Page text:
NU-led team develops method to create green hydrogen from ammonia


Daily file photo by Ben Pope

Technological Institute, 2145 Sheridan Road. Northwestern materials science Prof. Jeff Snyder recently launched a petition challenging charges against MIT Prof. Gang Chen.

Anushuya Thapa, Assistant Campus Editor

A research team led by McCormick Prof. Sossina Haile recently discovered an environmentally friendly way to convert ammonia into pure hydrogen, which can be used as environmentally-friendly fuel for cars. Hydrogen-fuelled cars have a greater range than their battery counterparts and do not need to be recharged.

This new, carbon-free method can be carried out using entirely green energy because the conversion happens at only 250 degrees Celsius, hundreds of degrees lower than traditional methods. In addition, it generates clean hydrogen that does not need to be separated from added impurities like ammonia, a gas composed of hydrogen and nitrogen.

The discovery involves an electrochemical cell that integrates a conducting membrane with an ammonia-splitting catalyst, enabling the separation of pure hydrogen from ammonia.

“It was always a good idea to have hydrogen be your energy source or energy carrier rather than gasoline, for example, because when you combine gasoline with oxygen, you produce (carbon dioxide),” Haile said. “So wouldn’t it be great if you could do all of this with hydrogen?”

Haile said hydrogen has always been a desirable fuel source but, until recently, had not gained much traction because of the difficulties associated in storing and transporting it.

Haile and her team’s new method has made it possible for ammonia to serve as a carrier for hydrogen, which could potentially be a fuel source for everyday vehicles.

“It’s still the case that you’re going to get better range with a hydrogen fuel cell vehicle than you do with a battery,” Haile said. “Although batteries are getting better, you don’t have to recharge (a hydrogen-powered car). It’s refueling in the same way that you would refuel a normal car.”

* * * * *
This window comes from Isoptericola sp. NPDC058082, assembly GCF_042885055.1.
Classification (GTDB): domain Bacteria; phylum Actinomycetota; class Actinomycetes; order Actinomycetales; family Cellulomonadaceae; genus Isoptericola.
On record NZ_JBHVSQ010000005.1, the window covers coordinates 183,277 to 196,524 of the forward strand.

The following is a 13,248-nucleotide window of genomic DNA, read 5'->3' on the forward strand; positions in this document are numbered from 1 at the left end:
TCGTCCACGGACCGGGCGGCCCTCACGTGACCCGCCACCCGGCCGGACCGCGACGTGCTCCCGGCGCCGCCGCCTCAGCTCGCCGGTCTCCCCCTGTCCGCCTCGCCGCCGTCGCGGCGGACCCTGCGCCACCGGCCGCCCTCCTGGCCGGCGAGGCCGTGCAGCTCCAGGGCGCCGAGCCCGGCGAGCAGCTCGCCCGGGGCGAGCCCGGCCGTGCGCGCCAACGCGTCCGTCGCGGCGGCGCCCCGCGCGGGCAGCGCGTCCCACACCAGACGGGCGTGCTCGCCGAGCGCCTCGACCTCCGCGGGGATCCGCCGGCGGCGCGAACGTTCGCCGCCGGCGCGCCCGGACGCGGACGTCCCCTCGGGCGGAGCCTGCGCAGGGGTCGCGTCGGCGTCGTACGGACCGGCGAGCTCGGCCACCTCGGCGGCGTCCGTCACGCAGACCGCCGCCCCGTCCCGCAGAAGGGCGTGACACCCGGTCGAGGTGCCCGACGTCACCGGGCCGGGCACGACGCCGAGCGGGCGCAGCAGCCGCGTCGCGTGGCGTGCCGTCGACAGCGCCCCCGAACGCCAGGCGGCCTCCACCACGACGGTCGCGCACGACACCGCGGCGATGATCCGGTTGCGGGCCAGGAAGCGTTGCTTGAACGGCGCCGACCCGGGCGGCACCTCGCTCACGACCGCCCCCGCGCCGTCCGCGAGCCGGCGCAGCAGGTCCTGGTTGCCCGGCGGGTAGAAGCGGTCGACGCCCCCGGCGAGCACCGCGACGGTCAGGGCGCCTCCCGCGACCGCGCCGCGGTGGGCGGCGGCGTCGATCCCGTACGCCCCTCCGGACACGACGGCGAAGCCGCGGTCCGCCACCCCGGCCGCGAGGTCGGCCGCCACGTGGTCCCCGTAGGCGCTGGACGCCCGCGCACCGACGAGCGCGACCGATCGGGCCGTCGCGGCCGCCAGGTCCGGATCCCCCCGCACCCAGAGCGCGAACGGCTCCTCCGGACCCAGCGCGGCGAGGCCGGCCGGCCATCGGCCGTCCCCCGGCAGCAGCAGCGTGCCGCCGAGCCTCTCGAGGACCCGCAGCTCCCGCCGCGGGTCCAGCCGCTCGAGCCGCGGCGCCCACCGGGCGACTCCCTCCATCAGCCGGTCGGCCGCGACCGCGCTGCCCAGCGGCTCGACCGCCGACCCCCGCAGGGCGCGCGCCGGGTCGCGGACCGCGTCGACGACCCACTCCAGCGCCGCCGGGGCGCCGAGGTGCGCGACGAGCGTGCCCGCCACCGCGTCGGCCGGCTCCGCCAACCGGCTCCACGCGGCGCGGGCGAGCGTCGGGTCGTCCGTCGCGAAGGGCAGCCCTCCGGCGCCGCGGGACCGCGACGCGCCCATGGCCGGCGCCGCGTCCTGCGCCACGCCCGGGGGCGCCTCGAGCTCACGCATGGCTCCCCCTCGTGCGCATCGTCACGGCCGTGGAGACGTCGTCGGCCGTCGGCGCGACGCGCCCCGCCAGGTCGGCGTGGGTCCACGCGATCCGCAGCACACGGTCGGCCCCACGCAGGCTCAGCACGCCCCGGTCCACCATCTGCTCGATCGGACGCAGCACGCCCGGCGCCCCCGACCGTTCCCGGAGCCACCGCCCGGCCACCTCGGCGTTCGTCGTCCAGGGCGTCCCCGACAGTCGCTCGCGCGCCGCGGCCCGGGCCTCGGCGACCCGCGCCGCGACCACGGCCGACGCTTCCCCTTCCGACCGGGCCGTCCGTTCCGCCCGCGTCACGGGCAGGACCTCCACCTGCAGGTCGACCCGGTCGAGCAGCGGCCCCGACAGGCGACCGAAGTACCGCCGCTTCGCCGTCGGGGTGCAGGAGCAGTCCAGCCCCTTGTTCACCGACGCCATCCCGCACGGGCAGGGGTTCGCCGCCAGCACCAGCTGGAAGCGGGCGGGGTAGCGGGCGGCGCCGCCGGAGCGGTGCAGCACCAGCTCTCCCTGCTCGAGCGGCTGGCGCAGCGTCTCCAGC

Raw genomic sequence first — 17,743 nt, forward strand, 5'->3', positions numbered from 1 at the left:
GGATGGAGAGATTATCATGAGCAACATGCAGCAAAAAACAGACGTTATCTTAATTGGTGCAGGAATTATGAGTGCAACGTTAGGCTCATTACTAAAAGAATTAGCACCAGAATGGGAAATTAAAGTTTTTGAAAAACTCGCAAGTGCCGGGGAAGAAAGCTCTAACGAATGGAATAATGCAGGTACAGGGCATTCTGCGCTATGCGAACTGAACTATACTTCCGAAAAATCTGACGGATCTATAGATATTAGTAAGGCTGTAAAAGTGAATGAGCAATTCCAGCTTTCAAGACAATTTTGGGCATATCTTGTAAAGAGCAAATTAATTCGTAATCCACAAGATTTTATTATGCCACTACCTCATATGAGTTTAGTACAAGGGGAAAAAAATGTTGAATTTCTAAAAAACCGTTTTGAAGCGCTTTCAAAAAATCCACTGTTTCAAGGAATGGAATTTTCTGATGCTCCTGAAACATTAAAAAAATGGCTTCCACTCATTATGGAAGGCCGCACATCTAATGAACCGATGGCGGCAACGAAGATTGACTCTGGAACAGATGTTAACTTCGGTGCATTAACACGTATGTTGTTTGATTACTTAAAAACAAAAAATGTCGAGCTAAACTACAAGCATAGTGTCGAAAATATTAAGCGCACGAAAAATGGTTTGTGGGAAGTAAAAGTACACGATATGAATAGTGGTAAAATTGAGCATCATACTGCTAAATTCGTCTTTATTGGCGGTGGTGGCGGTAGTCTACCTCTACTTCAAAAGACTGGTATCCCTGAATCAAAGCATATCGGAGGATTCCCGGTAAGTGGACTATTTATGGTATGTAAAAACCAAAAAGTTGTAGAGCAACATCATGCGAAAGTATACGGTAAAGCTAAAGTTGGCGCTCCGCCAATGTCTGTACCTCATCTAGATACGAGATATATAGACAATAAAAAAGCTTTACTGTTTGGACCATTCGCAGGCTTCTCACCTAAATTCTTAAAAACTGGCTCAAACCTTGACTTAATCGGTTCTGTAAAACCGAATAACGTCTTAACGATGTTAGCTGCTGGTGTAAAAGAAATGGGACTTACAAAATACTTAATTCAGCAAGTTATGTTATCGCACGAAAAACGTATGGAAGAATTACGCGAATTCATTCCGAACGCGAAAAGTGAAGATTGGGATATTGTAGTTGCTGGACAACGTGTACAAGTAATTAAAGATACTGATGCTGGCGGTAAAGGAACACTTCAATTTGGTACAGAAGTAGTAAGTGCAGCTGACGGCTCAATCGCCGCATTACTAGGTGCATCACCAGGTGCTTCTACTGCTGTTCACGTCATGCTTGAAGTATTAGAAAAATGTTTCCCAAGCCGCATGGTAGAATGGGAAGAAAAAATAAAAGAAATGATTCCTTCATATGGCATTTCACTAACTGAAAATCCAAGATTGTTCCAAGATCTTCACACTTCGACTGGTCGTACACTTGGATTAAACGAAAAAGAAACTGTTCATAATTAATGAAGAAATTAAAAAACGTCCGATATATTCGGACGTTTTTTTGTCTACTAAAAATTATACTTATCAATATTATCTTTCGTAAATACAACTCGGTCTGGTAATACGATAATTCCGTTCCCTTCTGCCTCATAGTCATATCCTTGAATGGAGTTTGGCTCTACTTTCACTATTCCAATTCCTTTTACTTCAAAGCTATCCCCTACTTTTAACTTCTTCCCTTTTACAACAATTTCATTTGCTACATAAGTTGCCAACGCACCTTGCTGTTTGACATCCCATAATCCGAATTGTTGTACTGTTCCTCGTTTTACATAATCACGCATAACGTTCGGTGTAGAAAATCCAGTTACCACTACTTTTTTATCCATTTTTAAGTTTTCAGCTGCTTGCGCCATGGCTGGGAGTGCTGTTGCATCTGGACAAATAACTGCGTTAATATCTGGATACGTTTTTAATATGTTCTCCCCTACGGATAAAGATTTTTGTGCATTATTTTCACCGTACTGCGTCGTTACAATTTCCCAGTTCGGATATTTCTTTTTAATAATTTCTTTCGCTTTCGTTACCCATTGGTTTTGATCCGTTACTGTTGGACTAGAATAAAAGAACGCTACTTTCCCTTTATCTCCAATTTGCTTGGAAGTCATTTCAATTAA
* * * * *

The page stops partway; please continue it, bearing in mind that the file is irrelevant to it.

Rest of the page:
Haemin Paik, a paper author and postdoctoral fellow at Massachusetts Institute of Technology, said this discovery might change the hydrogen economy and help drive innovation in the green energy sector, because there are already well-established ammonia transport infrastructures to use.

Haile, who is also co-director of the Northwestern Institute for Sustainability and Energy, said the research has already attracted interest at the industrial level from manufacturers producing hydrogen-fueled cars. She partially attributed this to the current political climate and an increased interest in sustainability and climate change.

Calum Chrisholm, another paper author, has been manufacturing fuel cells very similar to the design of the conversion cells in her team’s recent research, Haile said. The similarity of the components provides a quick path to commercialization for Haile’s technique.

Another highlight of this discovery is its efficient nature, said Paik, who worked with Haile as a Northwestern visiting scholar from 2015-19. Traditional approaches use high amounts of electricity for a lower volume of hydrogen output, but this technique ensures no electrical energy is lost to parasitic reactions.

“It has much higher efficiency than other technology for converting ammonia to hydrogen and a much lower temperature,” Paik said.

Looking forward, Haile said her goal is to find a way to generate green ammonia that doesn’t use natural gas in its manufacturing, so the entire process can be eco-friendly. As of now, ammonia production typically relies on natural gas, she said.

“How do we make (the process) completely carbon-free from beginning to end?” Haile said. “We’ve done one half of it, so now we want to do the other half.”

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